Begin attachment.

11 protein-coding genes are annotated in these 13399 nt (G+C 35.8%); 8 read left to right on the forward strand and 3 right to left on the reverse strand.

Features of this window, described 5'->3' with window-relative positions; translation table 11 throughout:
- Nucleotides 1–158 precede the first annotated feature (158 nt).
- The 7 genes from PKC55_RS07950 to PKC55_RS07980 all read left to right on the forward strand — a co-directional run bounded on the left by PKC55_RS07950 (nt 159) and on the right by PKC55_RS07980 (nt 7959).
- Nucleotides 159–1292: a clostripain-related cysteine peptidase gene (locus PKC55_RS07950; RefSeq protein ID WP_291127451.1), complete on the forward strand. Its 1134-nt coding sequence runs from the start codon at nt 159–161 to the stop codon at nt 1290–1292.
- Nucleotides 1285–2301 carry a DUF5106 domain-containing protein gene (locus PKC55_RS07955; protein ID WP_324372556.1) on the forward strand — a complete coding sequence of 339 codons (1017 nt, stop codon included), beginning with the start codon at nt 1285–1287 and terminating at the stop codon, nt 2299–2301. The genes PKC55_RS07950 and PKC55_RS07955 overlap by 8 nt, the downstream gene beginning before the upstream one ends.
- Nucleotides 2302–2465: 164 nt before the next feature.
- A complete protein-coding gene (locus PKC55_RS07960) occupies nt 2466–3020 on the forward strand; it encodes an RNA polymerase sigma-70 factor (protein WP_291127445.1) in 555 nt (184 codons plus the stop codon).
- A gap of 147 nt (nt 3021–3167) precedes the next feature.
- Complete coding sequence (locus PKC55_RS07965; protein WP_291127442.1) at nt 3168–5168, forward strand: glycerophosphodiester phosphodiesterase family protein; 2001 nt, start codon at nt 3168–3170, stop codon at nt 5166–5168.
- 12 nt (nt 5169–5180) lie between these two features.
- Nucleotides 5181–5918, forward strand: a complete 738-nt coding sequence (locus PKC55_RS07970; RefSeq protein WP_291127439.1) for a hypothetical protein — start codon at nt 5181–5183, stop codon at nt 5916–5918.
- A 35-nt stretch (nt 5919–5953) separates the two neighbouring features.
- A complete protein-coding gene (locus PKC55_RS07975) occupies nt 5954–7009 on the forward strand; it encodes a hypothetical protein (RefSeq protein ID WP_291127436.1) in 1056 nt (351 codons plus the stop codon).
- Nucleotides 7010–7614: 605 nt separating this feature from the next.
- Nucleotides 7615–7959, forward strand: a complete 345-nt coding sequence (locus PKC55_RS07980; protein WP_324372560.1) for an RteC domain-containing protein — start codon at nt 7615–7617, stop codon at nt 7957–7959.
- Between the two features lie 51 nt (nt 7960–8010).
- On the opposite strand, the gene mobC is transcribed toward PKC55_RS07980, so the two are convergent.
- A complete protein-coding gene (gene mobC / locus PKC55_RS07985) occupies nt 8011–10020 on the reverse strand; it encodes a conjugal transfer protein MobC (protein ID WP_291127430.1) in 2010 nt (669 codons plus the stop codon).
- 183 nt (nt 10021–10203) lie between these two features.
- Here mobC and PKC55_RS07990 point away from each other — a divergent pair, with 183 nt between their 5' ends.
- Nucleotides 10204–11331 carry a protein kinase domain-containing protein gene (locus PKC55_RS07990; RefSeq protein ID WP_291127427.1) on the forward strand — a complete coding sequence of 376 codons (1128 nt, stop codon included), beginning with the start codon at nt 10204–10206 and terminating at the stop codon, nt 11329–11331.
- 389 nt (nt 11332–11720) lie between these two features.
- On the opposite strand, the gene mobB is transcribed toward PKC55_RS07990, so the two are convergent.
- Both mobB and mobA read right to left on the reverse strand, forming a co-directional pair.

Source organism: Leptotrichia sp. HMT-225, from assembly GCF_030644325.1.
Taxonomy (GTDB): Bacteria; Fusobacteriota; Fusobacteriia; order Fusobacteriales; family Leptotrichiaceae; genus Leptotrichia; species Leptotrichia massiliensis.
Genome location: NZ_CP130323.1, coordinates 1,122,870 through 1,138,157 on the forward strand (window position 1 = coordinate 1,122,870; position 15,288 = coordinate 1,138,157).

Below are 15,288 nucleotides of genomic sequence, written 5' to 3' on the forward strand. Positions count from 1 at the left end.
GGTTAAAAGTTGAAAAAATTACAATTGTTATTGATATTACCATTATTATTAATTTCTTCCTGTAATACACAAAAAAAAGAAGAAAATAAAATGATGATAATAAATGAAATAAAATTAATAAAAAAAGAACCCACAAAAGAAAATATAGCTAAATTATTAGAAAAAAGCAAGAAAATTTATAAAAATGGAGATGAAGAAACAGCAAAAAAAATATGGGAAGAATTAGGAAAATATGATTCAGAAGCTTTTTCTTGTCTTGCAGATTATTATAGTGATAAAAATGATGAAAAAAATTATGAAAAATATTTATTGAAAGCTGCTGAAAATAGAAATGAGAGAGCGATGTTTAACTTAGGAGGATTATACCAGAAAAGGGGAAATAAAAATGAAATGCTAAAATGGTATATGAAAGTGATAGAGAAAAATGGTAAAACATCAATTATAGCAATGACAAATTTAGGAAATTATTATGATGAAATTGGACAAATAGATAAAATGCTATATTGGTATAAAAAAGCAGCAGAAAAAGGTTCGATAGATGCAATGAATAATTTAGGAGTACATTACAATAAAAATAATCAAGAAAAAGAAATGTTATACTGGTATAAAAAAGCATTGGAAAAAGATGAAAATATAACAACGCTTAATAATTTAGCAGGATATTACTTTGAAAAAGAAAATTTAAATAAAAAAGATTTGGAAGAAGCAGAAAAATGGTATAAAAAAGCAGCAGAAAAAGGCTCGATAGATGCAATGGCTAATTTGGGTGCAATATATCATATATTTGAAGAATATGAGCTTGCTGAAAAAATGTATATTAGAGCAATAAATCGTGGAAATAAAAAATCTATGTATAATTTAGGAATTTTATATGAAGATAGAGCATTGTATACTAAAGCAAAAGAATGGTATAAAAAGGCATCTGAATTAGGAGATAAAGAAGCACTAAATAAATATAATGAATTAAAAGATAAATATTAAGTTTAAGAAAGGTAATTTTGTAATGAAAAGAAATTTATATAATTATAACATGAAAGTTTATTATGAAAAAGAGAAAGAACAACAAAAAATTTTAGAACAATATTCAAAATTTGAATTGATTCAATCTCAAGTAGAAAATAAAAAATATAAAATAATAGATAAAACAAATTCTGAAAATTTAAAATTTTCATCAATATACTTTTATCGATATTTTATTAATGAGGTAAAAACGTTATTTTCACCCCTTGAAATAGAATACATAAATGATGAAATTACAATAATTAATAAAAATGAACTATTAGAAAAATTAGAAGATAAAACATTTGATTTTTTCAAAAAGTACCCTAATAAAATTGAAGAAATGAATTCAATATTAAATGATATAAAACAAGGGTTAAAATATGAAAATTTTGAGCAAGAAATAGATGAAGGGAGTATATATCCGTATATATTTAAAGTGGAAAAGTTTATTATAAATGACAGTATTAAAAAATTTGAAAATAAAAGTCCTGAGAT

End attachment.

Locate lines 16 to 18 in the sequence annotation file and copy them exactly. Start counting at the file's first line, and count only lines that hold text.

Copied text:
- Nucleotides 7615–7959, forward strand: a complete 345-nt coding sequence (locus PKC55_RS07980; protein WP_324372560.1) for an RteC domain-containing protein — start codon at nt 7615–7617, stop codon at nt 7957–7959.
- Between the two features lie 51 nt (nt 7960–8010).
- On the opposite strand, the gene mobC is transcribed toward PKC55_RS07980, so the two are convergent.